Turkey Tails, Oyster Mushrooms, Bay Nuts and Acorns

No, this isn’t a Thanksgiving recipe even though it sounds like one! We recently took a wonderful class on “Wild Foods” at the California School of Herbal Studies. We love our wonderful teacher Autumn Summers! We’ve been foraging the edges of Petaluma to hunt for California Bay Laurel nuts and acorns. Both of which can be found in great abundance right in our neighborhood.

We always look far and wide for something only to find what we need right here under our noses. Our neighborhood park is called Oak Hill for a reason! The kids and I go acorn collecting and find many different varieties from which to choose. I’ve had them drying on a cookie sheet on top of the old stove for about a month. The griddle stays warm from the pilot light and it seems to work just fine. When we get to processing them I’ll write about it here.

As part of that same class we learned about mushrooms and couldn’t wait to get out in the woods! Our first find was some beautiful Turkey Tails (Trametes versicolor). An antiviral, immune enhancing, antitumor, anticancer medicine. And, as it grows on dead logs it is easy to find. This mushroom is powerful medicine and that’s exactly how we will use it. It can be used as a tea, in soups for flavor or powdered and taken in capsules. We will be blending ours with other medicinal mushrooms in a tincture. When I get to tincturing I’ll be sure to write about it here.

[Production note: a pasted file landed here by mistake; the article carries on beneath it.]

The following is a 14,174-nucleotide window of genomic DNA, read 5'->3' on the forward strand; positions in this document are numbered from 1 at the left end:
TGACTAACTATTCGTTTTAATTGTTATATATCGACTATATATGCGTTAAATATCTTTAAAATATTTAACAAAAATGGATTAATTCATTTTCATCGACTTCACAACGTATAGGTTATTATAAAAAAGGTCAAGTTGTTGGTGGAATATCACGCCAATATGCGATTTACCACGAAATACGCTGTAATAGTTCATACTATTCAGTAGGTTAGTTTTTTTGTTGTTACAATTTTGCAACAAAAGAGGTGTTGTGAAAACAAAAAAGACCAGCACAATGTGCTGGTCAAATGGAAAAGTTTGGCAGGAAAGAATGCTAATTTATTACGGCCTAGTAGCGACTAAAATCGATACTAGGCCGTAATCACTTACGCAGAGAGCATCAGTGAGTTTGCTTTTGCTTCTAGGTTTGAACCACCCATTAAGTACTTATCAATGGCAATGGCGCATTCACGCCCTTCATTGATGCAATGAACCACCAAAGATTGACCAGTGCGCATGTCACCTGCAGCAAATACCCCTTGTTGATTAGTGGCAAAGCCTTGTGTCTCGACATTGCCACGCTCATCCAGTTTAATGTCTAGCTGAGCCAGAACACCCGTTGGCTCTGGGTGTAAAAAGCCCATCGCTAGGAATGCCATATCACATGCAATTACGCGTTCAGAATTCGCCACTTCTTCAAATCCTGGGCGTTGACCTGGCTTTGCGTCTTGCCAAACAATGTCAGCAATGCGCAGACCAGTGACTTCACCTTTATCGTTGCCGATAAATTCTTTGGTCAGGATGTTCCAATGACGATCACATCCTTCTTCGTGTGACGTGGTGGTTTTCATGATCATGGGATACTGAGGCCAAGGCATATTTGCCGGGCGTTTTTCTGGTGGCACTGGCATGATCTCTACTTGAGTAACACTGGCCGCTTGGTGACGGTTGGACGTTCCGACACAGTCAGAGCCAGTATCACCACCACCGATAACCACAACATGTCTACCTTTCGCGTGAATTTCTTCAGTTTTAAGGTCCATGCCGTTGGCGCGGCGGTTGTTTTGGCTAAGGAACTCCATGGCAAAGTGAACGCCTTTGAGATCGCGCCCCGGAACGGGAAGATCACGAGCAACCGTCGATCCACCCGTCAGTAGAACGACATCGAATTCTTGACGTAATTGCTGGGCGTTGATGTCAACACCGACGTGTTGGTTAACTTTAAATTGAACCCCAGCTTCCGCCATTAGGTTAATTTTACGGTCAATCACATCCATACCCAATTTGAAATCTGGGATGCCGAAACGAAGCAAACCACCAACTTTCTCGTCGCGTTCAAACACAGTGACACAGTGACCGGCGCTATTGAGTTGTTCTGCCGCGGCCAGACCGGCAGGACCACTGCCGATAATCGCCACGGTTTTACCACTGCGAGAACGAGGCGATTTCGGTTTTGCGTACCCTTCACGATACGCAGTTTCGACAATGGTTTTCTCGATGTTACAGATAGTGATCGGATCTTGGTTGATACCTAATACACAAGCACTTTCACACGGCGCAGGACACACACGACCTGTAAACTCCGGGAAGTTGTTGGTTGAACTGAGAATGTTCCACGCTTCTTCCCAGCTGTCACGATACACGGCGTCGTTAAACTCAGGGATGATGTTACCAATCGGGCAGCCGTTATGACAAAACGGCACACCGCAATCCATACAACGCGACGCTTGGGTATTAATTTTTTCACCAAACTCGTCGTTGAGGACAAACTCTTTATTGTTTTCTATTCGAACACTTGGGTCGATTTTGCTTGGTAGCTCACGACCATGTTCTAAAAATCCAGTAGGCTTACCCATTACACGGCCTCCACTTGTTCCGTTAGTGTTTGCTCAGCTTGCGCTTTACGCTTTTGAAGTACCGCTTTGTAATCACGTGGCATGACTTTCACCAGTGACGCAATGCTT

On a different outing we found some gorgeous Oyster mushrooms (Pleurotus ostreatus). Although this mushroom does have medicinal uses we dried some for future culinary use and sauteed some in the following morning’s duck egg frittata. Delicious!

We are absolute beginners so we’ve only eaten the easy to identify mushrooms so far. We carry with us What the Rain Promises and More: A Hip Pocket Guide to Western Mushrooms by David Aurora. When we get home we look through Medicinal Mushrooms: An Exploration of Tradition, Healing and Culture by Christopher Hobbs, L. Ac. We have now entered the amazing world of mushrooms!

One thought on “Turkey Tails, Oyster Mushrooms, Bay Nuts and Acorns

  1. Andrew

    Turkey tail is a mushroom that grows in great abundance here in the area that I come from. It is also one of my interests as this area has one of the highest HIV infection rate and very little support from government for the sufferers of this disease. If turkey tail can be used to help relieve some of the symptom then I think it should be looked at in a serious light by more people and more research should be done so that people can have access to it and maybe get a small amount of relief from their problems.

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